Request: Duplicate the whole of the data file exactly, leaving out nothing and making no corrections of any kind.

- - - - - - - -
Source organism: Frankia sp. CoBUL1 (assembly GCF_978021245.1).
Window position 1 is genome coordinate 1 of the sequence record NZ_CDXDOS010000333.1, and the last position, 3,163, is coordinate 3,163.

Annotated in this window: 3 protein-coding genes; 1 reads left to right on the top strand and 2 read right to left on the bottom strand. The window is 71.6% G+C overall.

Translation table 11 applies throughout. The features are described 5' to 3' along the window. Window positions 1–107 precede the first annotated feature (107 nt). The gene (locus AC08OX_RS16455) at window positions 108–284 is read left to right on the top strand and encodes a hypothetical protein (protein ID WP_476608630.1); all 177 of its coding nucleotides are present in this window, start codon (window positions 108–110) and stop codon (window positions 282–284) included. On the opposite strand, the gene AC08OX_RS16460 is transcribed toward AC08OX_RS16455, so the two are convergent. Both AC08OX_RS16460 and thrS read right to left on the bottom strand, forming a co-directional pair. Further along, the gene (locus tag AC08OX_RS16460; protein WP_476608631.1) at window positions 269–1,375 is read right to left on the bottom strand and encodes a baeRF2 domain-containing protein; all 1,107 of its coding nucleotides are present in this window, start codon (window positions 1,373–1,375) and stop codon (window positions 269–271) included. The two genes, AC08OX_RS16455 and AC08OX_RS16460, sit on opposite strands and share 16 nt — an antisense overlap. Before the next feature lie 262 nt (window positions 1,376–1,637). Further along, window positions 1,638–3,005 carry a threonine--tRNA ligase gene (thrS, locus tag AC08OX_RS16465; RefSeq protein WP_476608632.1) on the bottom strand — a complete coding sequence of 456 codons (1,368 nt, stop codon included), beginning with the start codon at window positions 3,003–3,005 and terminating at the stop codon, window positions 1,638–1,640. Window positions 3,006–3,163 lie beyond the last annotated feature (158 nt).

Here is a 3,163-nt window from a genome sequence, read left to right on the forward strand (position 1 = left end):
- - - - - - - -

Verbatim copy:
Source organism: Frankia sp. CoBUL1 (assembly GCF_978021245.1).
Window position 1 is genome coordinate 1 of the sequence record NZ_CDXDOS010000333.1, and the last position, 3,163, is coordinate 3,163.

Annotated in this window: 3 protein-coding genes; 1 reads left to right on the top strand and 2 read right to left on the bottom strand. The window is 71.6% G+C overall.

Translation table 11 applies throughout. The features are described 5' to 3' along the window. Window positions 1–107 precede the first annotated feature (107 nt). The gene (locus AC08OX_RS16455) at window positions 108–284 is read left to right on the top strand and encodes a hypothetical protein (protein ID WP_476608630.1); all 177 of its coding nucleotides are present in this window, start codon (window positions 108–110) and stop codon (window positions 282–284) included. On the opposite strand, the gene AC08OX_RS16460 is transcribed toward AC08OX_RS16455, so the two are convergent. Both AC08OX_RS16460 and thrS read right to left on the bottom strand, forming a co-directional pair. Further along, the gene (locus tag AC08OX_RS16460; protein WP_476608631.1) at window positions 269–1,375 is read right to left on the bottom strand and encodes a baeRF2 domain-containing protein; all 1,107 of its coding nucleotides are present in this window, start codon (window positions 1,373–1,375) and stop codon (window positions 269–271) included. The two genes, AC08OX_RS16455 and AC08OX_RS16460, sit on opposite strands and share 16 nt — an antisense overlap. Before the next feature lie 262 nt (window positions 1,376–1,637). Further along, window positions 1,638–3,005 carry a threonine--tRNA ligase gene (thrS, locus tag AC08OX_RS16465; RefSeq protein WP_476608632.1) on the bottom strand — a complete coding sequence of 456 codons (1,368 nt, stop codon included), beginning with the start codon at window positions 3,003–3,005 and terminating at the stop codon, window positions 1,638–1,640. Window positions 3,006–3,163 lie beyond the last annotated feature (158 nt).

Here is a 3,163-nt window from a genome sequence, read left to right on the forward strand (position 1 = left end):